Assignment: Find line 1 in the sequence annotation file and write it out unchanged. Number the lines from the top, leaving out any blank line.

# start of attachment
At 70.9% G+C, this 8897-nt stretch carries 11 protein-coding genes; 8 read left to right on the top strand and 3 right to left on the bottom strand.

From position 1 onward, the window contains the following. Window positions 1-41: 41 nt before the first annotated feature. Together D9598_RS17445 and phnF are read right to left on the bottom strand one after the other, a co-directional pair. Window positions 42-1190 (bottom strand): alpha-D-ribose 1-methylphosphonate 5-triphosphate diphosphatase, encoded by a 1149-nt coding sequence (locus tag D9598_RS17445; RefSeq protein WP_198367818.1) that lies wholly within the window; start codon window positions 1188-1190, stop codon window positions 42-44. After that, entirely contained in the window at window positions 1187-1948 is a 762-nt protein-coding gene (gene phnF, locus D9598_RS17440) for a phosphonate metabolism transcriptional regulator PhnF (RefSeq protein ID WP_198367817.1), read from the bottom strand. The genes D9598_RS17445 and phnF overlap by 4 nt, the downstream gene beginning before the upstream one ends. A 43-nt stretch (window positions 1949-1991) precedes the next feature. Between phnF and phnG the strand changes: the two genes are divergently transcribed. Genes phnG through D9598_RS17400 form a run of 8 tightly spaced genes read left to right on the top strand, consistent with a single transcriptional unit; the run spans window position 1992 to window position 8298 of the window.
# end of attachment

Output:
At 70.9% G+C, this 8897-nt stretch carries 11 protein-coding genes; 8 read left to right on the top strand and 3 right to left on the bottom strand.